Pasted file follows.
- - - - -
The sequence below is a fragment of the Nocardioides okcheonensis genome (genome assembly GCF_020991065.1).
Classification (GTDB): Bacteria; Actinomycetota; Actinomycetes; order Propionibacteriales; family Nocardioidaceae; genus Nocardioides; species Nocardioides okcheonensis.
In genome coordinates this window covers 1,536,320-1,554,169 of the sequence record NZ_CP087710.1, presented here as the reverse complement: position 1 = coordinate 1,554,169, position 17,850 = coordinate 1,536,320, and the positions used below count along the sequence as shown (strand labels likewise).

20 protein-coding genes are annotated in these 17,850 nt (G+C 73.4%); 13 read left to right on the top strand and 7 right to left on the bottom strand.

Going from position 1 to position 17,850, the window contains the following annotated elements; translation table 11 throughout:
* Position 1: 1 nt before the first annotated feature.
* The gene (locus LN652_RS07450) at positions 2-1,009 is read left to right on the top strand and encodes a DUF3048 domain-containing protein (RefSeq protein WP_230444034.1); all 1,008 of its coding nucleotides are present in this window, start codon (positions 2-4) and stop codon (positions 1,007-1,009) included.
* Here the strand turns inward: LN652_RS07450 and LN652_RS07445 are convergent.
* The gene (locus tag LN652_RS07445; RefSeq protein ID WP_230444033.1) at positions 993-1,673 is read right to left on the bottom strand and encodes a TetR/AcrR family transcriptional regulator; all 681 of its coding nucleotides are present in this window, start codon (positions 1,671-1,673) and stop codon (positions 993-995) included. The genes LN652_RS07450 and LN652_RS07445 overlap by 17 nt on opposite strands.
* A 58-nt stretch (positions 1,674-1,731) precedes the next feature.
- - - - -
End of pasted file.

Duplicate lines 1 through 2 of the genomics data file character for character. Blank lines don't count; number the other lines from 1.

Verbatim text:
The sequence below is a fragment of the Nocardioides okcheonensis genome (genome assembly GCF_020991065.1).
Classification (GTDB): Bacteria; Actinomycetota; Actinomycetes; order Propionibacteriales; family Nocardioidaceae; genus Nocardioides; species Nocardioides okcheonensis.